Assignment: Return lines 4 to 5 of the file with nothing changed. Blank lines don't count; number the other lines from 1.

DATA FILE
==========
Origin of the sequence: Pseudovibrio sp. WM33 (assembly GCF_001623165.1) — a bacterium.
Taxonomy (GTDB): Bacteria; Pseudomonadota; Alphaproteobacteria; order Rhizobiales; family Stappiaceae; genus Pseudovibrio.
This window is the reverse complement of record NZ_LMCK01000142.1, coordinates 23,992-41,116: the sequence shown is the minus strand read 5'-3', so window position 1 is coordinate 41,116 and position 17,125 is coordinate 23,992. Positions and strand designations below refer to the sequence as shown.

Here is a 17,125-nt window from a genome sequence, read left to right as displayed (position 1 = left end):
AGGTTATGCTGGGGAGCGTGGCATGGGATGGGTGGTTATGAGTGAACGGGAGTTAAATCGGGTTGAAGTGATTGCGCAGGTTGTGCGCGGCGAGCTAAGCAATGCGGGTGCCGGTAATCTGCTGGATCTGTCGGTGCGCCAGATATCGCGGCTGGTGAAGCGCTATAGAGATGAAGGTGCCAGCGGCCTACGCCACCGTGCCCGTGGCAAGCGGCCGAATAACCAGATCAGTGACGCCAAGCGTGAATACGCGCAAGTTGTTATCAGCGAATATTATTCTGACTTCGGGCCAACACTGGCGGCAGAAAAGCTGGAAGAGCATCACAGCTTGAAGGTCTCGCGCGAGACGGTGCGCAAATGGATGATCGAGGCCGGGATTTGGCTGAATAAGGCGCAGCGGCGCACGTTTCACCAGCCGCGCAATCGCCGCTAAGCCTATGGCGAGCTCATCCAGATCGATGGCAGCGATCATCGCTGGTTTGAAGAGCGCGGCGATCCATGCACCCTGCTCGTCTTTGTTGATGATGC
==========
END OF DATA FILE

Here is a 17,125-nt window from a genome sequence, read left to right as displayed (position 1 = left end):
AGGTTATGCTGGGGAGCGTGGCATGGGATGGGTGGTTATGAGTGAACGGGAGTTAAATCGGGTTGAAGTGATTGCGCAGGTTGTGCGCGGCGAGCTAAGCAATGCGGGTGCCGGTAATCTGCTGGATCTGTCGGTGCGCCAGATATCGCGGCTGGTGAAGCGCTATAGAGATGAAGGTGCCAGCGGCCTACGCCACCGTGCCCGTGGCAAGCGGCCGAATAACCAGATCAGTGACGCCAAGCGTGAATACGCGCAAGTTGTTATCAGCGAATATTATTCTGACTTCGGGCCAACACTGGCGGCAGAAAAGCTGGAAGAGCATCACAGCTTGAAGGTCTCGCGCGAGACGGTGCGCAAATGGATGATCGAGGCCGGGATTTGGCTGAATAAGGCGCAGCGGCGCACGTTTCACCAGCCGCGCAATCGCCGCTAAGCCTATGGCGAGCTCATCCAGATCGATGGCAGCGATCATCGCTGGTTTGAAGAGCGCGGCGATCCATGCACCCTGCTCGTCTTTGTTGATGATGC